“He lost control of the car. I got ahold of the steering wheel to try and save it. But I couldn’t hold it and we went off a 90-foot cliff and wound up upside down on some rocks and I broke my back.

“And then, about nine weeks after that, in a brace, I won a race at Harris, N.C.”

 

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FROM BROKEN BACK TO BROKEN JAW:

White was competing in a race at Bowman Gray Stadium in 1969 with Lee Petty in front. Late in the race, White forced Petty into the wall — “I helped him mow the wall,” White said with a laugh — and went on to win the race.

“After the race, Lee was talking to me and said, ‘I’ll turn you over my knee and spank you.’

“A fan reached over Lee’s shoulder and punched me in the mouth and broke my jaw. I didn’t know he had broke it. It hurt but we went on home. That was on a Saturday night. About Monday, I could hardly talk. I finally went to a doctor, who said I had a broke jaw. I had to have it wired together to let it heal, have a tooth pulled out, and had to drink potato soup and milkshakes.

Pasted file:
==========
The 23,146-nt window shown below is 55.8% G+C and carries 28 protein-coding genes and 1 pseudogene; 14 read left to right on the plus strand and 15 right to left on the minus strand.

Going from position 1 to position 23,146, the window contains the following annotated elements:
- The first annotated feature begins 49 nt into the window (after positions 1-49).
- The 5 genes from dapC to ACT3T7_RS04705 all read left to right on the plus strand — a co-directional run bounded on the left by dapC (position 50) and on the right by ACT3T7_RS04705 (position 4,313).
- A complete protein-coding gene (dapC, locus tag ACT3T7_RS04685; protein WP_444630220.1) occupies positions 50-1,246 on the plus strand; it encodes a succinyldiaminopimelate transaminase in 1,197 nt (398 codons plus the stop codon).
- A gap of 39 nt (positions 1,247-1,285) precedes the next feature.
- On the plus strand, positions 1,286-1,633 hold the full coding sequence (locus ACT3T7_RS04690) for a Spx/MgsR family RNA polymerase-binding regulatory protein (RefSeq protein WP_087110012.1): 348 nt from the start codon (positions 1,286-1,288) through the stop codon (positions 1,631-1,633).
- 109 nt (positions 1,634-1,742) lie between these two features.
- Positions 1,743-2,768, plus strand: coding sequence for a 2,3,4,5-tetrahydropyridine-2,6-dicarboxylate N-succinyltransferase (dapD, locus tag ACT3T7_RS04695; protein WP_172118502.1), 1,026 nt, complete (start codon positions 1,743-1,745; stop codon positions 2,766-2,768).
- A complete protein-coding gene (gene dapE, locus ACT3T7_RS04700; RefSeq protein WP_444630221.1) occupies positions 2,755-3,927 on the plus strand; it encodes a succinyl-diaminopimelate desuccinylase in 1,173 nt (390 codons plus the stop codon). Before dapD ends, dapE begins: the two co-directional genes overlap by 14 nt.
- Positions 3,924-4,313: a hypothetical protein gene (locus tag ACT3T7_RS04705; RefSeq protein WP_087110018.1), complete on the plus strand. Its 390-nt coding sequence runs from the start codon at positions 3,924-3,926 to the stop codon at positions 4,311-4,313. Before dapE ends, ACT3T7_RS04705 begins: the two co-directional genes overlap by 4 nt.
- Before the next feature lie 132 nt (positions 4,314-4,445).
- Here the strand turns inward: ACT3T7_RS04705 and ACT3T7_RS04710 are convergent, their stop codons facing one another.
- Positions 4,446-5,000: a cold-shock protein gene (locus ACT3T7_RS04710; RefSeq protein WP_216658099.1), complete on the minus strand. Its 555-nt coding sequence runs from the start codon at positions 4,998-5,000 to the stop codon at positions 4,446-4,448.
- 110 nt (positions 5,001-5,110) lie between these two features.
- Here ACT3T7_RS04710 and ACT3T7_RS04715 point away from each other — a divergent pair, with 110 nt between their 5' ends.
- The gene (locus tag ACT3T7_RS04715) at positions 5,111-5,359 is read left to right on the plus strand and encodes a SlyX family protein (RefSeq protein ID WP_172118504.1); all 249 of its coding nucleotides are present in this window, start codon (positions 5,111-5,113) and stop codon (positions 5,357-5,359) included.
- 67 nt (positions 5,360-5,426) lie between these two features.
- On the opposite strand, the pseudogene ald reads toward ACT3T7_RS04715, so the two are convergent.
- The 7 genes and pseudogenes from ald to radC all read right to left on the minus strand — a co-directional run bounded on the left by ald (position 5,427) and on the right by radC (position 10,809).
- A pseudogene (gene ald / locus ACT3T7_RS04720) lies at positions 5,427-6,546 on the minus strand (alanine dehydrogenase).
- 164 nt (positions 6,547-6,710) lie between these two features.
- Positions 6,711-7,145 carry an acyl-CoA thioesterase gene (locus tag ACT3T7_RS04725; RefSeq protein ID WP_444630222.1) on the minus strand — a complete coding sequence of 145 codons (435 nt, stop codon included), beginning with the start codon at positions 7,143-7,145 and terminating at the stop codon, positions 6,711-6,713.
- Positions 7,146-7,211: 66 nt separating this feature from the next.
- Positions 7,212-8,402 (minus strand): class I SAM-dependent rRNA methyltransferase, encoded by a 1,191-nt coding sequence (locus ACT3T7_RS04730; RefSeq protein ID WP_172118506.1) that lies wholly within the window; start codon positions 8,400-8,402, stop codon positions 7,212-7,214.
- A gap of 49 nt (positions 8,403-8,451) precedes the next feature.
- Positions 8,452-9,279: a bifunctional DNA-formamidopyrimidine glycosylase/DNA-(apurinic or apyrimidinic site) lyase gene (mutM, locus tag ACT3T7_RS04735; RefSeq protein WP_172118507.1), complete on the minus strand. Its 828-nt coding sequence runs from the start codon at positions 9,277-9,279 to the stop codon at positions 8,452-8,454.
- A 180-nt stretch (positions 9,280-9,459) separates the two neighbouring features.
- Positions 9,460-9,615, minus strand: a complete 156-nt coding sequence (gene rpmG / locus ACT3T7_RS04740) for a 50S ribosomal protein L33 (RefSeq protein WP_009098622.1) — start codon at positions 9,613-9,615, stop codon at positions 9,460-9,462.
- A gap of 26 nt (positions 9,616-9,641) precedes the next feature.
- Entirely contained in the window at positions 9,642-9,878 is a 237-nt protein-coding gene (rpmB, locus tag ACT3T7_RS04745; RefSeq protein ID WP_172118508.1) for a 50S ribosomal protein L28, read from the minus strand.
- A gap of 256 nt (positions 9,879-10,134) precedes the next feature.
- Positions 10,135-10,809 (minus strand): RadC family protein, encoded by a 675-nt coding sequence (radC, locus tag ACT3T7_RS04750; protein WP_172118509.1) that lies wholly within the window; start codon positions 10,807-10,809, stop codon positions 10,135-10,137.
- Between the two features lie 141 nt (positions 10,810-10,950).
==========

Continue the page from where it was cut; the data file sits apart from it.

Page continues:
“Maurice Petty was inducted a few years back into the International Motorsports Hall of Fame in Talladega and we got to talking. The guy that had punched me in the mouth is Maurice’s neighbor and still is today.”

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PARLEZ VOUS FRANCAIS?

After running a race on a Saturday night at New York’s fabled Polo Grounds, White towed his race car all night to Montreal, Canada, for a race the next day.

“When we were getting close to the racetrack, we were going through all these stoplights. (At one of the stoplights) there was a guy that tapped on the window, talking to us but speaking in French, and I didn’t know what he was saying. So, I just drove on.